With Christmas merrymaking just around the corner, everyone buckles up for the Battle of the Bulge. This is the enjoyable, finger-licking war, almost all of us wage every time the –ber months come in. The peak of table revelry happens in mid-month of December, when tables are overflowing with edible blessings shared by families, friends, and neighbors.

Since a lot of us look forward to these licensed food trips, a long-standing reminder would be to consider our health our greatest wealth, and that our bodies are merely on loan. With the holidays upon us, here are some tips for our extended food trips:

  • Have a fruit basket at every party. Fruits and veggies’ are chock-full of phytochemicals and are friendly to the body. So make sure you require yourself – yes, require – to eat a couple of fruits at every meal even if you’re dying to finish off the leche flan.
  • Adopt the “Water Rule”. Before indulging in some serious foodfests, make it a habit to drink a glass or two of water before the meal. Water also contributes to that feeling of fullness, so down a glass again after a meal to minimize snacking after.
  • Sprinkle on the herbs and spices. Choose from a variety of herbs like basil, cilantro, parsley, chili, mint to give your dishes that extra oomph. Commercially prepared seasonings, cooking aids, flavoring definitely have higher sugar and salt content. The high amounts of salt and sugar also create a craving for more soda or artificial juices during parties. Such herbs cost a few pesos more, but in the long run, not getting sick after the holidays would be cheaper.
  • Go organic. If you have the budget and available options go for organic rice, organic noodles and eggs, muscovado sugar, and wheat bread. The lesser chemicals like pesticides and fertilizers we put into our bodies through our food, the better.
  • Bring out the vino. If you feel meh with just water, then have a shot of red wine, which is known to burn fat and lower blood pressure.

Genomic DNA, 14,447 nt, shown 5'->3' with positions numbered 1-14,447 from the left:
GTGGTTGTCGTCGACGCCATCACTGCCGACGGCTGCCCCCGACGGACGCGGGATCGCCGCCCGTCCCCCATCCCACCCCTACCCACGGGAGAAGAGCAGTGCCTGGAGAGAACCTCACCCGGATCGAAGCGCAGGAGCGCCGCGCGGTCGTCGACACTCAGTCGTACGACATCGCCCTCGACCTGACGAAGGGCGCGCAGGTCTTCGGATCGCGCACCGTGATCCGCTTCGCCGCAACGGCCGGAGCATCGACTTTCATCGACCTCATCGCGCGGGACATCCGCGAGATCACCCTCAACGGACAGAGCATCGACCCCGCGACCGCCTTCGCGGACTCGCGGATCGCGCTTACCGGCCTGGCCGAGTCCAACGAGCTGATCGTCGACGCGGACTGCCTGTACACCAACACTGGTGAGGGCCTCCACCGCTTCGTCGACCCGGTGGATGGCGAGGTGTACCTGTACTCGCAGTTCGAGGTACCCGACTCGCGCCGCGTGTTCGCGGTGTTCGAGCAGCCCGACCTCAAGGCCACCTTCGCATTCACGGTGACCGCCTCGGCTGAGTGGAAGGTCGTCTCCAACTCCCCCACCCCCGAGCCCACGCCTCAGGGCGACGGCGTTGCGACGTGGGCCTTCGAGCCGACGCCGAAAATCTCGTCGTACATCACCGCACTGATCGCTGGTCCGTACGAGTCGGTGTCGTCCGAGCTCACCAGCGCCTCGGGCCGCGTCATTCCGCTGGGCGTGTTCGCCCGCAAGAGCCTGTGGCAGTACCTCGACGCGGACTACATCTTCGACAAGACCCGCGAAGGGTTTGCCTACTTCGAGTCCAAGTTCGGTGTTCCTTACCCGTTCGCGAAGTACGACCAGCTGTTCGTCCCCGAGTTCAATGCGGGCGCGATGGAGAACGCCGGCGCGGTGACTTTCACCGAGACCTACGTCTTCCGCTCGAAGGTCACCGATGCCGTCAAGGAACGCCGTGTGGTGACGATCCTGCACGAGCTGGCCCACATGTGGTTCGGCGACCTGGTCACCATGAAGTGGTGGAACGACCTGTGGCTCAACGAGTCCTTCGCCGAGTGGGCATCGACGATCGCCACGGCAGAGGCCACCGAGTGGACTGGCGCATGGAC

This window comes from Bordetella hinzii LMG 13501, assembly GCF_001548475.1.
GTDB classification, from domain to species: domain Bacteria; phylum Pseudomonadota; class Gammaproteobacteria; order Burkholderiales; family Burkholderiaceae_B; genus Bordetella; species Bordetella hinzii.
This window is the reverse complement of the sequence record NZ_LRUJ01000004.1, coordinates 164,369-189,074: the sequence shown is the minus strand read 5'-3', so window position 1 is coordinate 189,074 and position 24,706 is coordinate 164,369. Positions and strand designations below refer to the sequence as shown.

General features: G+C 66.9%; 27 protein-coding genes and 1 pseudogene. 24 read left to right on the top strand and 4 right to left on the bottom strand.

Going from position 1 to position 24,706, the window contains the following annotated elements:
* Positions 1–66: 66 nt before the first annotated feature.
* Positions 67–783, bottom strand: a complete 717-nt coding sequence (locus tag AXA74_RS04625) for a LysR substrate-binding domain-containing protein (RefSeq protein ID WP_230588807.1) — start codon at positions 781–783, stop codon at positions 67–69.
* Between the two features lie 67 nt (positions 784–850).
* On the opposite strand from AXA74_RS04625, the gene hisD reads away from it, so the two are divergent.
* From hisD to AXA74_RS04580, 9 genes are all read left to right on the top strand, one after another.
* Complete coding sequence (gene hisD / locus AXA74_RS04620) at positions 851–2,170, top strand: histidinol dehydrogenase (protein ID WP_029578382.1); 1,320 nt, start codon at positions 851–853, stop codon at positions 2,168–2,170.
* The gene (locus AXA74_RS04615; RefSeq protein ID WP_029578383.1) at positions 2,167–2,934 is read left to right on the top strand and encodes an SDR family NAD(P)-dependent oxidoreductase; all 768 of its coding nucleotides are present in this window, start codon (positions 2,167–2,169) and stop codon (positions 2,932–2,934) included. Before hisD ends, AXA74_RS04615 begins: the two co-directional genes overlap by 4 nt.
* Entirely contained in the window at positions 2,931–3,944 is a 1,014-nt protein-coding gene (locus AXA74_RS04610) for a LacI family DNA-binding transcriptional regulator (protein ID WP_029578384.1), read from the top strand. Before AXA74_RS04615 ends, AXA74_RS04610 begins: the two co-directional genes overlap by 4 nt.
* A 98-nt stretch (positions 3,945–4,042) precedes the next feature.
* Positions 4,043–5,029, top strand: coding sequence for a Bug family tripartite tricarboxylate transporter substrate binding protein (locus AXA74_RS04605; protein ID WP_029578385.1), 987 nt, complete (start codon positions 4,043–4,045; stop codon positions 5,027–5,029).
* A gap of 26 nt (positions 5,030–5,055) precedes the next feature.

• Have a “Meal Strategy”. Vegetable salads are good sources of enzymes that help in digestion. You could adopt a rule of thumb of eating fruits first, then moving on to the salad after before proceeding to the main courses. These servings would prepare the digestive juices well, and at the same time give you a satisfied feeling. It will definitely put the brakes on binge eating.
  • Fruitify/Veggify your recipes. Send or share to family and friends goodies like cookies, cakes, and pies with fruits or vegetables as one of the major ingredients. It’ll put a spin on your beloved recipes and sneak in more fiber and nutrition.
  • Bring out the videoke. Instead of going for round two on the tempting, rich food served, entertain the group with a song or two (a song would be more or less 3 minutes), and two songs would then be a 6-minute time out that would make you realize you don’t need a second serving of chocolate cake.
  • Stay away from politics … for now. Keep your mouth active by enjoying the company of family and friends by sharing stories, jokes, anecdotes, and family updates. Refrain from talking about potentially divisive issues like politics, religion, or even family touchy issues. Getting worked up about a topic could restrict blood flows, heighten emotions, cause difficulty in breathing, disrupt digestion, and make facial and other body muscles tense, not to mention spoil the Christmassy mood.
  • Laugh a lot and often. Moments of real laughter and happy interactions with family members and close friends give off good energy that stimulates the body positively. With the whole body system relaxed, holiday stress eating can be avoided.
  • Parlor games, please. It may seem too old-fashioned or even a hassle to prepare but joining games, playing Game Master, or volunteering to hand out prizes take you away from the buffet table. Fun games strengthen bonds, give everyone a good laugh, and burn excess calories right off the bat.

Making sure our clothes still fit after the holidays need not spell deprivation. A big change is usually made up of little adjustments here and there that don’t take much effort, just mindfulness. Aside from the standing reminder of proper exercise and enough sleep, an equally essential factor to consider is a balanced, nutritious diet, one that is doable even well into the New Year.

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